It has to be admitted that there are streets where one has to watch every direction at once lest somebody pick that particular moment to cast out of an upstairs window the contents of a chamber pot, the results of an unsuccessful culinary experiment, or a faithless spouse.
There are other streets where you run the risk of being assailed by footpads, extortioners, those who insist with spurious sincerity that they are collecting for some worthy cause, or the weary retailers of spurious affection.
Ropewalk isn’t like that. It is busy, one of the arteries of a great city, and all life is there. If you wish to stand and watch the world go by, pick your spot with extreme care lest you be run down or built over. Whenever I walk down the street I feel a surge of energy, any verses that come to me have a faster rhythm that pulses with vigour.
Then there are the people. At the ferry end you have petty traders, dockworkers, carters and shopkeepers along with their customers. At the far end where it merges into the Merchant quarter you get businessmen, usurers, lawyers, advocates, dealers in exotic commodities, swords for hire, three dreg men, and petty mages seeking sponsors for ethically dubious experiments.
Then there are those who make their living on the street. It’s not good for poets; there are few works which are improved when you have to bellow them over the hubbub to be heard. But there are craftsmen who can make a living. ‘Harra the prop’ was a true master of her trade. She would make her way through the crowd, find a cart or wagon where the carter and his mates were really busy unloading. What was ideal for her was one where they had a bit of a walk to wherever they were delivering. She’d jam a prop under the front of the cart, unhitch the draught animals and be away before they noticed.
The elderly Besom Brothers also made their livelihood out of horses and other draught animals. You’d see them with their big wheelbarrow. One would wheel the barrow, the other would carry the shovel and they’d scrape a poor living gathering horse dung for sale to the gardeners in the big houses in Dilbrook. They made a considerably better living by quietly unloading small but choice items off carts when nobody was watching, and storing their loot for safe keeping under the false floor of the wheelbarrow.
Then there was One-eared Jani. Stripped to the waist in all weathers he’d offer to fight anybody for a silver vintenar. Constantly feinting, ducking and weaving, he’d shadowbox his way the full length of Ropewalk and back. I never saw him fight anybody, but he seemed to earn enough to live on from tips and from helping unload various carts and wagons.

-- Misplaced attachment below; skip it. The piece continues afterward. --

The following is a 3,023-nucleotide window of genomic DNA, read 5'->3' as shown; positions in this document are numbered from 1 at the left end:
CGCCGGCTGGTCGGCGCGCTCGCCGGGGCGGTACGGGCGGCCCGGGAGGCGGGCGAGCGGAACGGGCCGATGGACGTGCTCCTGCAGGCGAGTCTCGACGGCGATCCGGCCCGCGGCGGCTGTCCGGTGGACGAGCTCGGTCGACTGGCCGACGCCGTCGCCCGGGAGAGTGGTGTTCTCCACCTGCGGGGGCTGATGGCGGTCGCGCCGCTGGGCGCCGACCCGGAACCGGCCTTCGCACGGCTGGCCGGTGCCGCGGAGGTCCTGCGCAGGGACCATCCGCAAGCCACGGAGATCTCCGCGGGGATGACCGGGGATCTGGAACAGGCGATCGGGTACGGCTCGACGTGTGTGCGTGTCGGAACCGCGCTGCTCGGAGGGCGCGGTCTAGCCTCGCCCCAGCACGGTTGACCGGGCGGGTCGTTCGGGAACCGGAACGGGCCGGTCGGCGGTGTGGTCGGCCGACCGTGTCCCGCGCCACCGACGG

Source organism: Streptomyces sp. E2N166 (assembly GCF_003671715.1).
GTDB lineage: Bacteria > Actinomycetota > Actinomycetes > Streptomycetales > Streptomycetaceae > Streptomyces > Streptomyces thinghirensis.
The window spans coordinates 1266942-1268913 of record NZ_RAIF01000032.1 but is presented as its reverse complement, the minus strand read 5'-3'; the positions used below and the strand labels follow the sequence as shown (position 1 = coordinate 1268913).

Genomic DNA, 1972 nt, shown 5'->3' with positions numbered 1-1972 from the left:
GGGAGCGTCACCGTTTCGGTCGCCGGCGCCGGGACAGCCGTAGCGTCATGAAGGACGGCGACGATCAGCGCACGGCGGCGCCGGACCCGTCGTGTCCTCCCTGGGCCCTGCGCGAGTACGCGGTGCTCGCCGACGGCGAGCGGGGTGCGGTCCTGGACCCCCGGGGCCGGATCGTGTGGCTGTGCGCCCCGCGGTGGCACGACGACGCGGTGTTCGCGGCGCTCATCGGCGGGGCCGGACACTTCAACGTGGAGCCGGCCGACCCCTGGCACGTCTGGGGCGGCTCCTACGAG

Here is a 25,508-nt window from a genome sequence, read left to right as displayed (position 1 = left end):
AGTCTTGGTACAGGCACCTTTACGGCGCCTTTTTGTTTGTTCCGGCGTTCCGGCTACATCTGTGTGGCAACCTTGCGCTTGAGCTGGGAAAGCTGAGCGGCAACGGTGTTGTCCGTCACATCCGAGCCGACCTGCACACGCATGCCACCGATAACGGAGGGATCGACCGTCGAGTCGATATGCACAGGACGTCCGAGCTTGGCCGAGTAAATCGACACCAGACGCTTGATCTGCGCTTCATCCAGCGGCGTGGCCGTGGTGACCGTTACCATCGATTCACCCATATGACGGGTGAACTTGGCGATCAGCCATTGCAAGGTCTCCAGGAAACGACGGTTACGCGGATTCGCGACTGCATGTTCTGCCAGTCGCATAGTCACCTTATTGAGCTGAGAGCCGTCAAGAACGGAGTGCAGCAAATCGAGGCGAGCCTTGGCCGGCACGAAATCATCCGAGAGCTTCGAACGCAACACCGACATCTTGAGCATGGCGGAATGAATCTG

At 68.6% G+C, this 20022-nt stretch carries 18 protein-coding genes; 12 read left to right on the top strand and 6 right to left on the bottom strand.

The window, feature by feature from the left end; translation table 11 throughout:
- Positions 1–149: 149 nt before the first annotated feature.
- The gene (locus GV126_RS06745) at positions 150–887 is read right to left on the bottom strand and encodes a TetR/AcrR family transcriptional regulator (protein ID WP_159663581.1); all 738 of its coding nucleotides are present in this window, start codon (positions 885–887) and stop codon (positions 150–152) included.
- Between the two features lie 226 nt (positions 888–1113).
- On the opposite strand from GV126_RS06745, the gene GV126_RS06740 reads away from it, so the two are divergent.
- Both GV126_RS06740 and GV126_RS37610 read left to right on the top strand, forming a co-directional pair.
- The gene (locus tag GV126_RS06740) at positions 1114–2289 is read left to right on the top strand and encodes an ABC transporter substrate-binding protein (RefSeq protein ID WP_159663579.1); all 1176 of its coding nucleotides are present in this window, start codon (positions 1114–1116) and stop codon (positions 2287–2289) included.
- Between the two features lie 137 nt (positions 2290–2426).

At the Merchant Quarter end of the street is the office of Hackthorn and Hackthorn, Usurers and Pawn Brokers. Their building is rather grand, with a portico no less, and four steps leading up to the double doors. There is even a bruiser with a top hat to keep out the riffraff.
However even the portico is not without its denizens. Here a girl by the name of Jillet plies her trade. She sits there, her crutches leaning against the wall behind her and embroiders handkerchiefs; and anything else you fancy, for a fee.
I confess that I am partially responsible for her current position. She is a friend of Mutt and he felt responsible in that he’d lost her a previous position. So at his insistence I escorted Miss Jillet into the office and there I introduced her to Binko Hankthorn. I had got excellent references for her, but when I explained what was wanted, Binko merely asked to see an example of the embroidery. Impressed he ordered a dozen initialled handkerchiefs and from that day forth she held court in the portico.
I wasn’t present on the day of the robbery, but Lancet Foredeck happened to be inside depositing money, a practice I one day hope to experience myself. Apparently a pair of Partannese bandits from across the river entered, masquerading as virtually respectable denizens of the Sump. They drew knives, threatening Binko Hankthorn’s mother who was working behind the counter. A formidable lady, known to the staff as ‘the Dowager Hankthorn’ screamed and proceeded to belabour the two recidivists with a ledger. The bandits grabbed what money they could and ran for the door. The bully in the top hat attempted to stop them and indeed he managed to grapple one as a dozen clerks wielding pickaxe helves came running out of a back office in answer to the Dowager lady’s screams. The other bandit burst out of the door where Jillet took his legs out from under him with her crutch and then knocked him cold before he could get up.
Since then, at appropriate intervals the Dowager will bring Jillet a cup of coffee and stand gravely whilst she drinks it, discussing the weather, embroidery techniques and the ridiculous price of embroidery silks nowadays.
Occasionally one can see Mutt sitting there, respectfully silent, memorising the colours of various silks he is being sent out to acquire.
Lest you fear that Mutt’s business acumen has been swept away by the surging tides of some childish infatuation, remember please that Jillet is still ‘a watcher’ and nothing happens at that end of Ropewalk without her seeing it. Information as to who is doing business with who can be worth money to the right people
To explore more of Port Naain you might wish to read
As a reviewer commented, “Someone has tried to cheat Benor and his young ‘apprentice’ Mutt. They set out, with a little help, to redress the balance. Another in this series of Port Naain novellas that had me smiling. They are not belly-laugh stories but full of wry, clever and thoughtful humour. Often, it’s the way he tells them. I’m always up for more of these stories.”